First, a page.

The forecast for Saturday was rainy, so we first headed in to the i-site in Martinborough to check which vineyards would be open. We decided to head out in a direction we’d not been before, to the South along the Lake Ferry Road, where there are three wineries: Murdoch James, Hamden Estate and Hudson. Despite saying they were open, however, only Murdoch James actually was, so we spent a bit of time in there chatting to the manager. He told us about the different vineyards caused by the fault line that runs through the estate, which means that the rocks on one side are very different to those on the other side, and also different to most of the other vineyards in the Martinborough region. This leads to some much drier wines, in particular the Riesling. After tasting, we walked away with a couple of bottles of Trafalgar, a Sauvignon Blanc/Riesling blend intended as an aperitif wine. I’m sure it’ll come in handy in the summer.

We then headed north and dropped in to Alana Estate – a vineyard with a unique sales proposition: they do not sell to supermarkets or wine merchants, only direct to the public in New Zealand, either at the cellar door or by email, subscription, and even newspaper advertising. After chatting to the cellar door manager, we left with a special deal (available to everyone, everywhere) of cleanskin Pinot Noir.

As the weather was showing signs of improving, we then headed to Stonehenge Aotearoa. This is a modern, concrete rendering of Stonehenge, built 10 years ago to the same specification as the one in Salisbury, but calibrated for its location and without being collapsed all over the place. It was built to combine modern scientific knowledge with that of the original builders of Stonehenge, and also incorporates Egyptian, Babylonian, Polynesian and Maori star lore. In addition to the 24 standing stones and lintels, there are a number of other features:

The Sun gate: on the Spring equinox, and standing at the centre of the henge, the sun rises in the centre of these stone pillars.

The Heel stones: these mark the position on the horizon of sunrise and sunset at the summer and winter solstices, and at the vernal and autumnal  equinoxes.

The Obelisk: this has a sighting hole that allows the viewer to locate the Southern celestial pole. Unlike the North celestal pole, which is marked by the Pole Star, there is no Southern equivalent – it is a patch of empty (to the naked eye) space.

The Analemma: this marks the precise time of noon, the current date at noon, and also the solstices and equinoxes.

The Seven Sisters: representing the Pleiades, or Matariki in Maori culture.

Sunday, August 18, 2013

The Earth Moved

A few weeks ago, I’d taken advantage of an deal on GrabOne to spend two nights in the Martinborough Hotel, a boutique hotel in the main square of Martinborough, in the centre of the wine-growing region of Wairarapa.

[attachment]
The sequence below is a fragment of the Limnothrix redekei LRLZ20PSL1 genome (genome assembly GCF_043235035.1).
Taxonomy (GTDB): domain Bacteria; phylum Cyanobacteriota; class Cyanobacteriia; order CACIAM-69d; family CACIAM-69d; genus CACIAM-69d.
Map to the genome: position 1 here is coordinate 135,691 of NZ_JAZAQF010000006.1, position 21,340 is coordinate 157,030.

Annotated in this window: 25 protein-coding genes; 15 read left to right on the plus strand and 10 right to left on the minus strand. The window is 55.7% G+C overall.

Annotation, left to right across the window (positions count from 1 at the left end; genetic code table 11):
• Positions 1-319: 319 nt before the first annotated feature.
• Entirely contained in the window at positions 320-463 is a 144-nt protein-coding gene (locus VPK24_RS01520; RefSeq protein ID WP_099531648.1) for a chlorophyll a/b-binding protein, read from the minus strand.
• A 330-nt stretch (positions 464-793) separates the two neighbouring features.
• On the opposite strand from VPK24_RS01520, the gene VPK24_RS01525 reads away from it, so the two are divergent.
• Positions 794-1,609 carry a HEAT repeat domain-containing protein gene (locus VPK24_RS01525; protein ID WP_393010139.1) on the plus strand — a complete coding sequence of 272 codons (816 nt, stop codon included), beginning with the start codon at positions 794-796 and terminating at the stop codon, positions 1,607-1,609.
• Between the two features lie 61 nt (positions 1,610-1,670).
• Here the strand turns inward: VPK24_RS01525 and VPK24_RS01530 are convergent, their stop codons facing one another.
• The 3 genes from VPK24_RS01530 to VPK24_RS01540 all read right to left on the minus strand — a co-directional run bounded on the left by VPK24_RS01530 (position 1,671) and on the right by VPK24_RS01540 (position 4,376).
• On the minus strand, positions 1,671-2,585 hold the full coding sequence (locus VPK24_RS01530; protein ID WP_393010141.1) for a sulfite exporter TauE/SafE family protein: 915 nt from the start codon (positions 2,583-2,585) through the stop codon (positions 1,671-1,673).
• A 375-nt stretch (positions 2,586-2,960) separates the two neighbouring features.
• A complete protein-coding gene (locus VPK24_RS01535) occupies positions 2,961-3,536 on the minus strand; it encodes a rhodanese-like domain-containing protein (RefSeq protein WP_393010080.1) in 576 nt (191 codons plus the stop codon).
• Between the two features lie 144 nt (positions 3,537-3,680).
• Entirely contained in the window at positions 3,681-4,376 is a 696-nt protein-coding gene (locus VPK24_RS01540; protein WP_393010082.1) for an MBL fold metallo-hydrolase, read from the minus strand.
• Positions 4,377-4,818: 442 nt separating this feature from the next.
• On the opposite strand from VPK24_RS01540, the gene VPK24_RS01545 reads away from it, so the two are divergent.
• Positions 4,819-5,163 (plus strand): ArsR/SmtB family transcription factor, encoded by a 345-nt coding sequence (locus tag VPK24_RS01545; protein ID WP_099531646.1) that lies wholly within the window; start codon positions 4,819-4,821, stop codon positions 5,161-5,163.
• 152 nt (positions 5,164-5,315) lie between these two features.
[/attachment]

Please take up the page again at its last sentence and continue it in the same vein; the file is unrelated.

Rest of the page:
As we were setting out, we stopped for petrol. Barely had I put the nozzle in the tank when the ground started shaking. The customer at the next pump looked at me and said “that’s not me imagining it, is it?” “No,” I replied, “that’s the ground moving.” I quickly re-holstered the nozzle and crouched down behind the car until the shaking stopped.

Inside the petrol station, one of the staff was picking up crates of water bottles which had been tipped over in the rattling. Nothing else was disturbed, however, so we made our merry way over the Rimutakas to Martinborough. On the way we checked Geonet on my phone, and found out that the quakes (as there had been several) were more severe than we thought, so we checked in with our offices, to find that everyone had been sent home.

Road damage near Seddon

We reached Martinborough with no further incident, and were sitting watching the news (main story: earthquake in Wellington) when a further big one hit. This we felt rather more, as we were on the first floor of the hotel, and the building shook quite considerably.

The aftershocks continued through the night and the next day, although nothing that was of the same magnitude.

As usual, the media tried to big up the story, trying to find people to say they were scared. In this they were hampered by the good people of Wellington, where massive outbreaks of sensibleness took place. The media take on traffic "fleeing" the city is just what happens on a Friday afternoon - i.e. people going home.  It's called "Rush Hour", media people, and it happens every day.

As of today, there is still an 89% chance of a further aftershock of 5.5, and a 40% chance of a magnitude 6.

Saturday, August 17, 2013

Polo Café

We had the day off on Friday, so took the opportunity to try one of the burgers from one of our local restaurants, the Polo Café. Their burger is called Oops! This Might Be A Boom Burger, and consisted of a spiced lamb patty with Zany Zeus paneer, served with Bombay potatoes. The waitress warned us about the spiciness of the burger lest it take us by surprise…this is, after all, the land that invented the concept of “kiwi hot”. I found that the spiciness level was about right – this was a good, well-made curry burger.

Once again, I was ripping into the burger before it occurred to me to take a picture, so you’ll just have to take my word for it. The bun was a floured bap, which held together well – no burger collapse here. Polo Café is a well-respected local establishment, and in fact this is the best burger I’ve had so far, and had no qualms about awarding it a 9. I still haven’t found the perfect burger this year, and I’m not sure if anything will match the T Rex burger from last year – but I have more to try next week, so we shall see. 

Thursday, August 15, 2013

Duke Carvell's

It was a sunny lunchtime in August. Seasoned Wellingtonians don’t count their chickens, though, and we’re expecting another wind’n’rain extravaganza over the weekend and beyond. Today, though, you’d be forgiven for thinking that spring is on its way.